At Montefiore, we have had an early opportunity to use the ultrathin bronchoscope to sample small peripheral lung lesions. Since the start of the program, in late 2015, we have performed about 300 R-EBUS—guided peripheral lung lesion biopsies. We are proud to state that we have a strong success rate, finding lung nodules with real-time imaging using R-EBUS approximately 94% of the time.11 As a result of the acquisition of the ultrathin bronchoscope, our DY has increased further in the past few months. Most recently, we have offered the bronchoscopic biopsy to our patients with nodules as small as 10 mm in diameter, or about the size of a small hazelnut. Compared with other advanced navigational, robot-assisted or cone-beam CT—guided bronchoscopy technologies, this is a low-cost and comparably effective method.
We have presented the results of our R-EBUS—guided peripheral lung lesion biopsies at both national and international conferences. With this minimally invasive technique, we have been able to obtain enough tissue to make a definitive diagnosis of primary or metastatic cancer in multiple small lung lesions or reach a diagnosis of benign lesions, leading to a different route of treatment(Figure 2).12
Our latest report was presented at Chest Annual Meeting 2019, where we characterized the variables that can affect the DY of bronchoscopy. Among other findings, we noted that an irregular border in lesions 15 mm or less offers a better DY, suggestive of different access to lesions.13 We believe these results can lead to advancement of technologies for better and safer biopsies of small lung nodules.
Importantly, this technology has demonstrated the least amount of complications compared with other forms of biopsy. Montefiore serves one of the most economically vulnerable populations in the country, and our patients suffer from high rates of comorbidities, such as lung emphysema. With this in mind, we believe a low-risk procedure is desirable for our patients’ safety. Thankfully, the risk of pneumothorax has been less than 1%, and patients have experienced no major bleeding complications.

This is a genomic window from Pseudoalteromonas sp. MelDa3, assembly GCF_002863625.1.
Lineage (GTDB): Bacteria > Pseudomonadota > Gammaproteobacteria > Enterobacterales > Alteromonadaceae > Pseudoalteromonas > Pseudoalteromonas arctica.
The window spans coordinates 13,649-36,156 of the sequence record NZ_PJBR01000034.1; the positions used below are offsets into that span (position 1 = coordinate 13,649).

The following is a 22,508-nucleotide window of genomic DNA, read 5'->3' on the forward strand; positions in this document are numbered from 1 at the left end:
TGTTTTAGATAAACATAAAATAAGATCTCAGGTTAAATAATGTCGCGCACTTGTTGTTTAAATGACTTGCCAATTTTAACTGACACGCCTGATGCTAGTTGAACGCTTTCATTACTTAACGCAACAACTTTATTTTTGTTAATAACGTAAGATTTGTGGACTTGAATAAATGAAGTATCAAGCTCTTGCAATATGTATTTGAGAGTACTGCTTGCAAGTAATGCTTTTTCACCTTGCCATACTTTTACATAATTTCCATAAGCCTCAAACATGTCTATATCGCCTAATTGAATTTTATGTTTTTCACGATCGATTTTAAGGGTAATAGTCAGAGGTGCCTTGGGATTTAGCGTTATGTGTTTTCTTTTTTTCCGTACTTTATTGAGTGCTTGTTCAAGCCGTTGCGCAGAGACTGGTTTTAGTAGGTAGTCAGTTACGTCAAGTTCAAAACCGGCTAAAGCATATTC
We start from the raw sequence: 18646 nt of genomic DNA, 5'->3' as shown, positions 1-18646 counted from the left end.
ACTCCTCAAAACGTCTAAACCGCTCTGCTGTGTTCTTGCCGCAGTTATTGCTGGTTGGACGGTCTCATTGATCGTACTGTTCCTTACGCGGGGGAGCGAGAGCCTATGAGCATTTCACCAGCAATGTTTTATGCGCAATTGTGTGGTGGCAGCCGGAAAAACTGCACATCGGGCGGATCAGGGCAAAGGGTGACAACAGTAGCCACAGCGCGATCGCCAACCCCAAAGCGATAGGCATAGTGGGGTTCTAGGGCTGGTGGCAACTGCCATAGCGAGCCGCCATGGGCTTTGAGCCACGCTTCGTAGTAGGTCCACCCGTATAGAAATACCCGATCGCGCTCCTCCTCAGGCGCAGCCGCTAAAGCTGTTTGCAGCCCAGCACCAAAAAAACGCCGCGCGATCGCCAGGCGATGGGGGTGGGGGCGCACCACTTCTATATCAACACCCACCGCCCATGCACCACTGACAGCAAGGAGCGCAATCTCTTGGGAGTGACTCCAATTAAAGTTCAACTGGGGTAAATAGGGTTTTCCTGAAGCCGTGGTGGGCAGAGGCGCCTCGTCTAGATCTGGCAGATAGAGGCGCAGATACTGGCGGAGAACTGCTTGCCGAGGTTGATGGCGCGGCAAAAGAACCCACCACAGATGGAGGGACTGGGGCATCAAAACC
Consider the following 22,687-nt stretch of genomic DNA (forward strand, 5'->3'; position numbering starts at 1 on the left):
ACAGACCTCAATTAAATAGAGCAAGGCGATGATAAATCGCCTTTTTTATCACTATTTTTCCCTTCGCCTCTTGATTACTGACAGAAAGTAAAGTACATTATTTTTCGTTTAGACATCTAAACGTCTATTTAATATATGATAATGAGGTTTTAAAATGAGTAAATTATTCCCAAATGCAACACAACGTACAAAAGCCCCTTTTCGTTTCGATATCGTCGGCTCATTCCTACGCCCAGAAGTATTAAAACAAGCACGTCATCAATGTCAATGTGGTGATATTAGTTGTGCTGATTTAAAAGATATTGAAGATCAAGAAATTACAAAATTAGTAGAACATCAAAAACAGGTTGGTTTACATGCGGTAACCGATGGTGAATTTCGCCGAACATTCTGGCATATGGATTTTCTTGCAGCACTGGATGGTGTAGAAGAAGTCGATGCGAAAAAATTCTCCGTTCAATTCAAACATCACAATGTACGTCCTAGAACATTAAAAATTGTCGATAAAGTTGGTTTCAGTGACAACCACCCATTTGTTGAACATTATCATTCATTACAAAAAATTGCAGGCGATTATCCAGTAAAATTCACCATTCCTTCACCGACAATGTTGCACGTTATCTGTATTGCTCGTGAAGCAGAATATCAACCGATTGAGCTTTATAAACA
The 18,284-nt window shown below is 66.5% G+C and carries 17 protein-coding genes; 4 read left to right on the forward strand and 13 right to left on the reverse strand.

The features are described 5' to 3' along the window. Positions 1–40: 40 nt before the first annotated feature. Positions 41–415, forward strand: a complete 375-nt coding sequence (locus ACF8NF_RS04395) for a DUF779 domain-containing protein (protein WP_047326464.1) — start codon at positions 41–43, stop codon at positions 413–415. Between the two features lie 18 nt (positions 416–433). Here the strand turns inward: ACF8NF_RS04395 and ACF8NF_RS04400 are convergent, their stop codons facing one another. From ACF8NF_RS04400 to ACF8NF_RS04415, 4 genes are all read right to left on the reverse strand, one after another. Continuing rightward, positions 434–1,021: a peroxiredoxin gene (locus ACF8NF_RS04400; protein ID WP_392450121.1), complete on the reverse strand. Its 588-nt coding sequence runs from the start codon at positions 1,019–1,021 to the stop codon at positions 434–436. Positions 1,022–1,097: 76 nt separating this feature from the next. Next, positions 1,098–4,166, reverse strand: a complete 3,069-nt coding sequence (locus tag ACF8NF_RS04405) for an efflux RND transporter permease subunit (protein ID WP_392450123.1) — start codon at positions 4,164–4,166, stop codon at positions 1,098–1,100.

The ultrathin bronchoscope, maneuvers incredibly well in peripheral airways, providing good bronchial visibility. This also extends the outreach in peripheral small bronchi and improves the proximity of the bronchoscope tip to peripheral lesions. Further, it provides real-time confirmation of the lesion location when used with the R-EBUS probe. Using this new form of bronchoscopy, we have been able to visualize tiny peripheral airways at the level of terminal bronchioles, very close to small peripheral lung targets. Traditional bronchoscopies have never achieved this distance.
Using the ultrathin scope, Montefiore has diagnosed about 20 cases of peripheral lung nodules that were not accessible using any other form of technology. These early experiences were reported at the 2019 American Association of Bronchology and Interventional Pulmonology Conference.12
Our studies identified the need for successful peripheral airway bronchoscopy and biopsy. Fulfilling this need required better visualization of peripheral bronchi, a closer reach to targeted lesions, increased precision to obtain a concentric view of the lesion, stability of tools during repeated sampling of the target, and availability of needle biopsy, among other tools.
A new bronchoscopy platform must also be cost-effective and have a fast operator learning curve. Our study demonstrates that we might have achieved just that. Stay tuned for more investigation using this exciting technology. We look forward to sharing more stories about how individuals with lung nodules can have more minimally invasive, safer, and higher-quality diagnostic—potentially even therapeutic—procedures.
Cone-beam CT with augmented fluoroscopy combined with electromagnetic navigation bronchoscopy and 2 robot-assisted bronchoscopy systems (Monarch by Auris and Ion by Intuitive) are other methods used to increase the DY of pulmonary nodules. Although these systems represent sophisticated engineered technologies, each comes with costs and acquisition challenges. Promising findings have emerged from clinical trials; however, the effects on lung nodule DY in real-world patient populations have yet to be determined.9
The radial endobronchial ultrasound (R-EBUS) modality uses a miniaturized (1.4-mm outer diameter) rotating ultrasound probe with a wave frequency of 20 MHz that is inserted through the working channel of a flexible bronchoscope. It assists with the real-time localization of about 96% of peripheral pulmonary lesions during bronchoscopy.6